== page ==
WHY SCOTS SHOULD SAY NO TO INDEPENDENCE
Until now, I’ve been hesitant to write about the Scottish independence referendum, though there is no reason whatsoever why the English, the Welsh and the Northern Irish should desist from commenting on a matter that, after all, will affect everyone.
As someone once said, “a country is more an idea than a place”, and I recognise that questions of national identity involve issues which are as much heart as head. Consequently, perusal of statistics cannot alone provide answers, so it is with considerable reluctance that I conclude that going it alone is not an economically attractive option for Scots.
Though I’m not a Scot, I began my working life north of the border, where I found that Scotland is indeed a very different country from England, and in many ways a better one. On grounds not just of history but also of culture and education, the ‘heart’ case for independence is a compelling one. Moreover, I can understand Scots’ aversion to government from Westminster and Whitehall. Indeed, were it on offer I would certainly vote in favour of all four nations securing independence from London!
And yet, and yet. The head, as much as the heart, has to come into the equation, and it is on matters of economics that the case for Scottish independence falls flat on its face.
North Sea oil is a critical part of the equation, yet the heated public debate over this issue has almost entirely missed the point. The focus on remaining recoverable reserves is irrelevant, since whether these reserves are 10 or 20 billion barrels makes very little difference.
What matters is production and, relatedly, the profitability and tax-yielding capability of North Sea oil. Over the ten years from 2003 to 2013, British (for which read “overwhelmingly Scottish”) production of oil declined by 62%, and output fell by almost 9% last year alone. I expect the pace of decline to slacken, but nevertheless to continue, reducing output by a further 30% between now and 2020.
Moreover, the perfectly logical cherry-picking of the past means that remaining oil reserves are becoming increasingly expensive to produce, with some reserves likely to cost as much as US$60/bbl in capital investment alone. If we add in operating expenses, transport costs and the return on up-front capital, it becomes clear that unit profitability is on a severe downwards trend.
The North Sea may continue to produce substantial quantities of oil, then, but its tax-gathering capacity is eroding at annual percentage rates well into double figures.
In short, tax revenue from oil is likely to fall more rapidly than production, probably halving by 2020.
The second issue is Scotland’s income from financial services. The SNP’s glib assumption that an independent Scotland would be invited into the EU as a matter of course ignores the likelihood that Spain, mindful of Catalan ambitions, might veto this precedent. Even if Scotland were admitted, it is likely that she would be compelled to adopt the Euro.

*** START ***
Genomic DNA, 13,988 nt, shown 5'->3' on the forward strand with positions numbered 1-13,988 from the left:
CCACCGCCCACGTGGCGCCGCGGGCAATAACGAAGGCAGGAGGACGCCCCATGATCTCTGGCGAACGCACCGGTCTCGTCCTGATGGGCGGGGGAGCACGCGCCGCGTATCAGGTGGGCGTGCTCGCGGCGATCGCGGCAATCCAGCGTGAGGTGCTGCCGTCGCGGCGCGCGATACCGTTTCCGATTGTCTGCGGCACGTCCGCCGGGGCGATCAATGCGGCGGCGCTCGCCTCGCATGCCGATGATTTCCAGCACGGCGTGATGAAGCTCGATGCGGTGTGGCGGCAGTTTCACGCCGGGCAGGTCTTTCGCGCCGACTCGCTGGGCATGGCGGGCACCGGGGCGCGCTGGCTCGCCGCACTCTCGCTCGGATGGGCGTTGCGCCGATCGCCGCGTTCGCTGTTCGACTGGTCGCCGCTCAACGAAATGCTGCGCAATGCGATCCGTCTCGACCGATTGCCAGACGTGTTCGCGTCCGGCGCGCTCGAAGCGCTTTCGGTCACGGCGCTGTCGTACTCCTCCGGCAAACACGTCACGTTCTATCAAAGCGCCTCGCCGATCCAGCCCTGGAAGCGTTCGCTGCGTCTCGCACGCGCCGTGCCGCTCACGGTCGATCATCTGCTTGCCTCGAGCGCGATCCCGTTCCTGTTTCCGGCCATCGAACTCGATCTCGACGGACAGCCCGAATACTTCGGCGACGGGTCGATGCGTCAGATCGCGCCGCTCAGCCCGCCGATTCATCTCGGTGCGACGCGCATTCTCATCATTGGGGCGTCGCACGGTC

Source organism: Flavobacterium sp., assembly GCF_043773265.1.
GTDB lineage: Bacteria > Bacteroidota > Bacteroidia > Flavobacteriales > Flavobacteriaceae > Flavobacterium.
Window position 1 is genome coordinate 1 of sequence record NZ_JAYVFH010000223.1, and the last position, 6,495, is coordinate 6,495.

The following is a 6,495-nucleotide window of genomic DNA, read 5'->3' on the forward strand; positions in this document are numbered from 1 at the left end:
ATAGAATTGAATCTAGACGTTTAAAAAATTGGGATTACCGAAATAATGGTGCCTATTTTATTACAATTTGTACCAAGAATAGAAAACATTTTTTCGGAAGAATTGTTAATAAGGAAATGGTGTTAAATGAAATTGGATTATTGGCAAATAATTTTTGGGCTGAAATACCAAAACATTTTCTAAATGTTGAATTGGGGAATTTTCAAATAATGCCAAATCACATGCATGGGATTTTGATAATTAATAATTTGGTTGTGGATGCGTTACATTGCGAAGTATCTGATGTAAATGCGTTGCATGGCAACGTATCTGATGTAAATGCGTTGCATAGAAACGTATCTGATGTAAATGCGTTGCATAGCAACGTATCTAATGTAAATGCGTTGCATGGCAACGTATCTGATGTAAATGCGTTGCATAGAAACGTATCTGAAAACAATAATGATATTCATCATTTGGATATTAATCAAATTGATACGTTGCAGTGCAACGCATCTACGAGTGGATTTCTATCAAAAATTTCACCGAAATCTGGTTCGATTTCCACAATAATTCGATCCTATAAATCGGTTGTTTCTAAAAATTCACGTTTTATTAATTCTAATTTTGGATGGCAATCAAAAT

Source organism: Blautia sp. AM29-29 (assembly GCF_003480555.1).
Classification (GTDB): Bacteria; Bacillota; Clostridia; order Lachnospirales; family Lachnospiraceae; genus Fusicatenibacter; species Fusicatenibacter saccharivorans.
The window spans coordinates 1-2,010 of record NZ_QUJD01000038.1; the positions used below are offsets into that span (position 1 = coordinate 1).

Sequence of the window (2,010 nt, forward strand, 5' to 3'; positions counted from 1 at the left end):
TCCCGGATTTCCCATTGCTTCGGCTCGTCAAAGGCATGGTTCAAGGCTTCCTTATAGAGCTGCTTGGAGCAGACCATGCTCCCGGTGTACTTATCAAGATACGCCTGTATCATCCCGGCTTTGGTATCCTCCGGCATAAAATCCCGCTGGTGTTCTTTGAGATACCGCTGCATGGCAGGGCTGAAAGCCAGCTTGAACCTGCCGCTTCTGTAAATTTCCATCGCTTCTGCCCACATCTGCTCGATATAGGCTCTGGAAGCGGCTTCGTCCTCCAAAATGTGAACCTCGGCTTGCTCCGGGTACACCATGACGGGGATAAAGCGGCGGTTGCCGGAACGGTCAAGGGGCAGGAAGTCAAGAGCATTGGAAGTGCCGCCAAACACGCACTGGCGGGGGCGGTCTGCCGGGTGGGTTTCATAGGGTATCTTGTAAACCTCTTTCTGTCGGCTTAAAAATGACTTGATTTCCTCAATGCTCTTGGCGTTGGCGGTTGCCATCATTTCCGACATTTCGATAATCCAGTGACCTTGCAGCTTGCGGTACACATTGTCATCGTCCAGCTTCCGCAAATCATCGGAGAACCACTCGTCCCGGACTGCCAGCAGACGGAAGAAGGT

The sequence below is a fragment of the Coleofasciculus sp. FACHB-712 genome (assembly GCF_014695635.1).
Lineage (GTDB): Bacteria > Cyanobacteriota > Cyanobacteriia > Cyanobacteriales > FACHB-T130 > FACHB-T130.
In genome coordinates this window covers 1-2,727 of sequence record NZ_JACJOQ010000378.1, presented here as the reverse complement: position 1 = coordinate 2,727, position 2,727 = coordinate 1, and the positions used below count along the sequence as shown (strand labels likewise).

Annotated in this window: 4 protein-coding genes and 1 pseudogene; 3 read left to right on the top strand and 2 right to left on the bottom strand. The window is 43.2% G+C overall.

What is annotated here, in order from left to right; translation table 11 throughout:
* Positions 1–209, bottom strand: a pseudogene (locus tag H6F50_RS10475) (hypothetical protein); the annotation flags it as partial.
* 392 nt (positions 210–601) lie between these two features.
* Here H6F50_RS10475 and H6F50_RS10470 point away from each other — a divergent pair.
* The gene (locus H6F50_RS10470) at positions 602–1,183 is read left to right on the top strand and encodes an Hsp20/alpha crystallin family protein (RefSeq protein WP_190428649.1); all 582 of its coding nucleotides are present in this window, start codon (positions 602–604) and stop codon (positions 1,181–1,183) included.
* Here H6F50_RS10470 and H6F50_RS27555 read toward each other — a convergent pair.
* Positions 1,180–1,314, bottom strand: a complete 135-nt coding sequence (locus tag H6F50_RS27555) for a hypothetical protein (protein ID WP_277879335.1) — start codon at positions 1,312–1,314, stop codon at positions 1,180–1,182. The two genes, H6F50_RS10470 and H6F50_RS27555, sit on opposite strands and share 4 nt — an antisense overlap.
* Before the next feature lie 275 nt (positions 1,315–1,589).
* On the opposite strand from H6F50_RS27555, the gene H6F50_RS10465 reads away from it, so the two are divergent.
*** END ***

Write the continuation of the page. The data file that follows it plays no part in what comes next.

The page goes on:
The alternative of piggy-backing on Sterling would be very nearly as bad, since Scotland would be surrendering monetary policy to a foreign country, and would find her room for fiscal manoeuvre very seriously constrained as well.
This combination of monetary considerations suggests that much of Scotland’s financial services industry would “tak’ the low road” to London, stripping Scotland of significant output and revenue just as the North Sea contribution, too, is in sharp decline.
Critical though oil and financial services are, the clincher, for me, has to be public sector pensions.
Unlike private sector provision, which puts money aside to meet future liabilities, the British public sector pension system is a state-sanctioned Ponzi scheme in which the workers of today receive their pensions from the taxpayers of tomorrow. If the government of today were required to put money aside to pay future public sector pensions, the sum required would be of the order of £1,000 billion.
All such Ponzi schemes unravel eventually, and the gap between payments and contributions has already widened alarmingly. This is likely to continue, and the time will certainly come when Britain has to face a painful choice between reducing public sector pensions or hiking general taxation. Unfortunately, this choice is likely to be forced on Scotland much more quickly than it will be imposed on the United Kingdom.
The fiscal cocktail facing an independent Scotland would, or certainly should, daunt the bravest heart. With monetary (and probably fiscal) policy imposed from abroad, with North Sea oil taxes in steep decline and with much of the financial services sector in flight, an independent Scotland might pretty soon find itself unable to meet pension commitments without imposing still more taxation on a shrunken economic base which will already be taxed to the hilt.
As an aside, I do wonder whether public sector workers in Scotland realise the personal risk that a “yes” vote would entail.
More broadly, the choice between “devo max” and full independence looks, perhaps sadly, a pretty straightforward one.